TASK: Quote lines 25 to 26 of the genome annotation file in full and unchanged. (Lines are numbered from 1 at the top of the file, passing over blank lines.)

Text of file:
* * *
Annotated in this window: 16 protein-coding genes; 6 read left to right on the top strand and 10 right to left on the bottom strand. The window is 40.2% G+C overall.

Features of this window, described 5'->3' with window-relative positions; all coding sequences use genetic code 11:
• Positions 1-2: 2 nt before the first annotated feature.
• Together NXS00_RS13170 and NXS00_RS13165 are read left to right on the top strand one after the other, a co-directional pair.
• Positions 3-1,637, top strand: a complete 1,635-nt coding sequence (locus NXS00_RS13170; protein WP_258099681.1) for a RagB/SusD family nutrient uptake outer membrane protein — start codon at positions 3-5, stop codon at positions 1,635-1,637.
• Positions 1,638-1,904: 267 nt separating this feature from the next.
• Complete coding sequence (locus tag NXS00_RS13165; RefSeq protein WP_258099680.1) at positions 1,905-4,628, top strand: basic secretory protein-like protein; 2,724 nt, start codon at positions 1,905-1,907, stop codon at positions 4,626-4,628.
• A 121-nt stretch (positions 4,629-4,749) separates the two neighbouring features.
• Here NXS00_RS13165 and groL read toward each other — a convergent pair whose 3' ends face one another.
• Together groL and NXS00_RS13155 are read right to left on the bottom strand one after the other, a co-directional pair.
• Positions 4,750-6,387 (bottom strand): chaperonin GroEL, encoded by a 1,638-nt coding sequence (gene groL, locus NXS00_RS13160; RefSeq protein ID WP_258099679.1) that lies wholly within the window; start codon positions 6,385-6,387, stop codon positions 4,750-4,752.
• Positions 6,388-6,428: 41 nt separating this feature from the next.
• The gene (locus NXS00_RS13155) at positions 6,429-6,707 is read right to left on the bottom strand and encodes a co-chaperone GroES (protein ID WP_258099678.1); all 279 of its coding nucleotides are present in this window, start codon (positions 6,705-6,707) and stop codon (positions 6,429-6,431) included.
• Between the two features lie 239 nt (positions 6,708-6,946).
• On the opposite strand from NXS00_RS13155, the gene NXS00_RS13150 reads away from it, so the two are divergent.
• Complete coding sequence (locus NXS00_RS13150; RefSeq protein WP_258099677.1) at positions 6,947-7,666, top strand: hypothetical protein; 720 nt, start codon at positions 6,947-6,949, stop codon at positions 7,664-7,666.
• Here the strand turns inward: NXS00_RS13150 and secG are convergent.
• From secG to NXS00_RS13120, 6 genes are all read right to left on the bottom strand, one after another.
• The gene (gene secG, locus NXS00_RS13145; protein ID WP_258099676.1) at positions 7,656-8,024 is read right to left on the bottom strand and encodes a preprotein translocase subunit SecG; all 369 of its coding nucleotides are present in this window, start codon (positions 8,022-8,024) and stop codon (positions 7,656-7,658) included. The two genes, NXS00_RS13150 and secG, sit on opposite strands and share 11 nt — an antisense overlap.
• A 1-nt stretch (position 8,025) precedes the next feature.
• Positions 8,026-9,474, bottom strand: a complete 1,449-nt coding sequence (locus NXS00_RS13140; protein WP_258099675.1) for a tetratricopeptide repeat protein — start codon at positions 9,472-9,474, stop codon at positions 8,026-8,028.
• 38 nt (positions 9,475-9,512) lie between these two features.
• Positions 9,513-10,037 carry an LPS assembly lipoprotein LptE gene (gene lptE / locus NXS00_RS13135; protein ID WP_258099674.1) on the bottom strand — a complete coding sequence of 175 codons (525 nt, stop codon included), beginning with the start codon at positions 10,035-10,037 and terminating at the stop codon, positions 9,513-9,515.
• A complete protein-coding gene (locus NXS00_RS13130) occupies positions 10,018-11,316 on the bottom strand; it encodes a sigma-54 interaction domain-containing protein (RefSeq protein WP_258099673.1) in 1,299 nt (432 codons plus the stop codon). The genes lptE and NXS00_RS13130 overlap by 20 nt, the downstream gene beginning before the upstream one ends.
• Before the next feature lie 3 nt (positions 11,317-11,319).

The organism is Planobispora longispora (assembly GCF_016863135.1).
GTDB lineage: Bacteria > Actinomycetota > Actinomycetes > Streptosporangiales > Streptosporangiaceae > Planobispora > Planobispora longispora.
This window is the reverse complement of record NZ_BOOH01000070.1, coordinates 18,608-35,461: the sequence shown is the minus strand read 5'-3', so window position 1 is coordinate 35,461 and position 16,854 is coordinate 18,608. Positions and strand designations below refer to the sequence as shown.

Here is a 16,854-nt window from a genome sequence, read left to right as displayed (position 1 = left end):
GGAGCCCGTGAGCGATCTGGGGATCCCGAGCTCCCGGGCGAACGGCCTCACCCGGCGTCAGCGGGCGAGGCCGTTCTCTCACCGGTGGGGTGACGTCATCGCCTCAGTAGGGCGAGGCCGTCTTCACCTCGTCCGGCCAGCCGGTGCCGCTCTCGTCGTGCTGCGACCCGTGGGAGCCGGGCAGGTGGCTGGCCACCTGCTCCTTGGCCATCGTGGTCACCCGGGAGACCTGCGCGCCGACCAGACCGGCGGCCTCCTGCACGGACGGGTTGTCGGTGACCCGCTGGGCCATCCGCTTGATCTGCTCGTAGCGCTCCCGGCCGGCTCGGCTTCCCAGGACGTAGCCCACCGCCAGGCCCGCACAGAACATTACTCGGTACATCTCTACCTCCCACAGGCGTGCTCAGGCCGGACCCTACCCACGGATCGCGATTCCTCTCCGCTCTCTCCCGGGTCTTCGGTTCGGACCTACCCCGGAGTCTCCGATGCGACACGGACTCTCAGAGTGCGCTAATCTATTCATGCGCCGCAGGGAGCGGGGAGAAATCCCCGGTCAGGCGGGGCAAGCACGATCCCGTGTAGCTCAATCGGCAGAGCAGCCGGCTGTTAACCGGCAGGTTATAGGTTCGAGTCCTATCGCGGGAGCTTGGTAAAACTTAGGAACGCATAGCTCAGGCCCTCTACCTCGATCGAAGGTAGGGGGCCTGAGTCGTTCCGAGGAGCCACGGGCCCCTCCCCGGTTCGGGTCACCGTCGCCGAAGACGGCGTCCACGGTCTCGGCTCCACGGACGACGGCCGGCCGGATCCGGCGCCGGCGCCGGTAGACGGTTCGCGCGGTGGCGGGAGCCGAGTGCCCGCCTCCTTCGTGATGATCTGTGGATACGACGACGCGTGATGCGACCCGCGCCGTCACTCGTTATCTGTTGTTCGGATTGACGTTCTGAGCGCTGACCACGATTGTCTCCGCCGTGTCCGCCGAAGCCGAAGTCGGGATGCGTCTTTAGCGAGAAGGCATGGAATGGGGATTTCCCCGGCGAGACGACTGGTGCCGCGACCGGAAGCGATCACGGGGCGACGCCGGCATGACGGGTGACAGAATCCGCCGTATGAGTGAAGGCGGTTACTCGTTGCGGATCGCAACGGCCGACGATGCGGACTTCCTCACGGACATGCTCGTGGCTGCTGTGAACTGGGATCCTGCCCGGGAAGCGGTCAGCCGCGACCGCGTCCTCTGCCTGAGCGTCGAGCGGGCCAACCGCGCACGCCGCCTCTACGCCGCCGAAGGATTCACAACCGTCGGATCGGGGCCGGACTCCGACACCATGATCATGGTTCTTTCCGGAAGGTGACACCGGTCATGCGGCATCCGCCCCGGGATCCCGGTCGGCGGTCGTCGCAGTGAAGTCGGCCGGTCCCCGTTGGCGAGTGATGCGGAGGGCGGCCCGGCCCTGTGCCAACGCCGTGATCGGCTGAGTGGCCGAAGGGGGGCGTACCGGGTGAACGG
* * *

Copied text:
• Before the next feature lie 3 nt (positions 11,317-11,319).

The organism is Planobispora longispora (assembly GCF_016863135.1).